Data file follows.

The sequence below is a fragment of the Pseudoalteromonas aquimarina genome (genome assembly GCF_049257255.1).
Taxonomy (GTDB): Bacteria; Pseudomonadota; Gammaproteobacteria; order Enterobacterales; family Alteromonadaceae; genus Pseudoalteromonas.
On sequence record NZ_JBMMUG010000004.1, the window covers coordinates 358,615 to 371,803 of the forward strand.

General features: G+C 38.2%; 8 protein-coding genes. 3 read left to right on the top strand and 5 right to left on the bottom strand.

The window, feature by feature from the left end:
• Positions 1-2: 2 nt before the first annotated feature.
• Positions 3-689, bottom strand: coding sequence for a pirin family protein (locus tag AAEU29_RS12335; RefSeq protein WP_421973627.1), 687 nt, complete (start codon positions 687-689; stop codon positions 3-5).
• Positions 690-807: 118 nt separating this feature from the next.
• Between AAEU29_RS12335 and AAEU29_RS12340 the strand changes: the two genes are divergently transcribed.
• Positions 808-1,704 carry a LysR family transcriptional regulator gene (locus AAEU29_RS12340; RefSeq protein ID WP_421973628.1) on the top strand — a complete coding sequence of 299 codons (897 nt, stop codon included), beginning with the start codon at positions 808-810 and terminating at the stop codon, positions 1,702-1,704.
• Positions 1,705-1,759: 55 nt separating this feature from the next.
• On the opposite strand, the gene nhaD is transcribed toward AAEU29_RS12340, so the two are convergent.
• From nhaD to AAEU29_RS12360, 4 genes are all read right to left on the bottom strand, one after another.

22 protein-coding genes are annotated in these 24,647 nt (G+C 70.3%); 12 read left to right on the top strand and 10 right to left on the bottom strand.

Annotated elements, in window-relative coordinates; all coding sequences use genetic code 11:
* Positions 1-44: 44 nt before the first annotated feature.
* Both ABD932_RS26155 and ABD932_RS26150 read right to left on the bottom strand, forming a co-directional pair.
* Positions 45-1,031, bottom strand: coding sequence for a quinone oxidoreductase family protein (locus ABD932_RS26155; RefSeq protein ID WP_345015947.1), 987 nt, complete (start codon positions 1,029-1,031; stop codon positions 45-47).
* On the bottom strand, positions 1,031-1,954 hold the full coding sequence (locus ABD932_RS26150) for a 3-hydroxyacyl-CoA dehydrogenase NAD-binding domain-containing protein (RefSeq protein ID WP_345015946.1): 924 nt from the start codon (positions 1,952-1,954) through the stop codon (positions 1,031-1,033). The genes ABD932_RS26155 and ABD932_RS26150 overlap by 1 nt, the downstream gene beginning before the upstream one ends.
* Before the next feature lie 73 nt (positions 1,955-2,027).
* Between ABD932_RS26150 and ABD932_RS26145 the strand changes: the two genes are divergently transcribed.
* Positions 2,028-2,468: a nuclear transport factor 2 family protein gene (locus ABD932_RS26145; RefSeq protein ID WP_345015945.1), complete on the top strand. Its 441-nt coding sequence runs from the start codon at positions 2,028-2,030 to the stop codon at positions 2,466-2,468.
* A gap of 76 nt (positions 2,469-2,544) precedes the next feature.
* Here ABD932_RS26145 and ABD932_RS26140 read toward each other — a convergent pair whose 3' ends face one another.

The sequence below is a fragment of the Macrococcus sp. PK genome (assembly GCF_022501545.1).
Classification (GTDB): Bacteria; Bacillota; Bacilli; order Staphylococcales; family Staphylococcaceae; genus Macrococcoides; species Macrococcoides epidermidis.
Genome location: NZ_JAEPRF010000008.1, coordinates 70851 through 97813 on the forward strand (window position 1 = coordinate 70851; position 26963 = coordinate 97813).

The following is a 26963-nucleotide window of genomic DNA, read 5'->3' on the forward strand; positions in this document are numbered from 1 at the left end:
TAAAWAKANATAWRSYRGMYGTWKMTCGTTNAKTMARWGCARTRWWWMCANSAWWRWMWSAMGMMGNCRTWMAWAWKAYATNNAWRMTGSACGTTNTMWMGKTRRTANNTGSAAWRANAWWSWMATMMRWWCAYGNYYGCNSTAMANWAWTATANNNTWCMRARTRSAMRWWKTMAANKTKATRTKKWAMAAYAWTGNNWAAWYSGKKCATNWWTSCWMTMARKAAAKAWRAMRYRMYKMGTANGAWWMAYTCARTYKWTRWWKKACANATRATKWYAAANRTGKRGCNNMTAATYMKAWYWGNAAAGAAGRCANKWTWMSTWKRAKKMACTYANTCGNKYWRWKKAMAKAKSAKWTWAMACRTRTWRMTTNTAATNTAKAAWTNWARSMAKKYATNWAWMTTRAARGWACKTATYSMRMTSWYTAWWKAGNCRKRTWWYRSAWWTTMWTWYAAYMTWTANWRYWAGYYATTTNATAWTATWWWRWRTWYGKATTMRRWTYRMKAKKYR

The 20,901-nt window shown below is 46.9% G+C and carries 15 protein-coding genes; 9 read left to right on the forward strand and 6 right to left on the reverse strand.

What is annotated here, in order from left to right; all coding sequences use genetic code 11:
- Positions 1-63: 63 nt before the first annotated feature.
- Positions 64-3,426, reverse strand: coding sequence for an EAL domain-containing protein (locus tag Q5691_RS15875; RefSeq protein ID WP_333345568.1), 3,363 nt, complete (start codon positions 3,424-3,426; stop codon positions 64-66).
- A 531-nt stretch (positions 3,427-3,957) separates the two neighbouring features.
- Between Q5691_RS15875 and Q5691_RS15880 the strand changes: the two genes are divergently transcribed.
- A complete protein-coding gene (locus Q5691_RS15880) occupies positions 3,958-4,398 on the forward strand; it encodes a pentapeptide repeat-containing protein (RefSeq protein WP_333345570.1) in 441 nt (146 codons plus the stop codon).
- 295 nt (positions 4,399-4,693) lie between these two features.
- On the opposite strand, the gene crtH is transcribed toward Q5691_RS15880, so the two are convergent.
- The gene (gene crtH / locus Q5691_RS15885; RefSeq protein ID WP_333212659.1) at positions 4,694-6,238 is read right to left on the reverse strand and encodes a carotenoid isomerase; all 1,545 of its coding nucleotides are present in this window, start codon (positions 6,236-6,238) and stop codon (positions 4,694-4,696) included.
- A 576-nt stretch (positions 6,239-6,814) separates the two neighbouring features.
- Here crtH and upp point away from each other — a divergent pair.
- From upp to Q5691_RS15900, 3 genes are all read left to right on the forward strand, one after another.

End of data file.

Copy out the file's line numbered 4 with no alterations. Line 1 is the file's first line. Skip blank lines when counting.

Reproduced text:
General features: G+C 38.2%; 8 protein-coding genes. 3 read left to right on the top strand and 5 right to left on the bottom strand.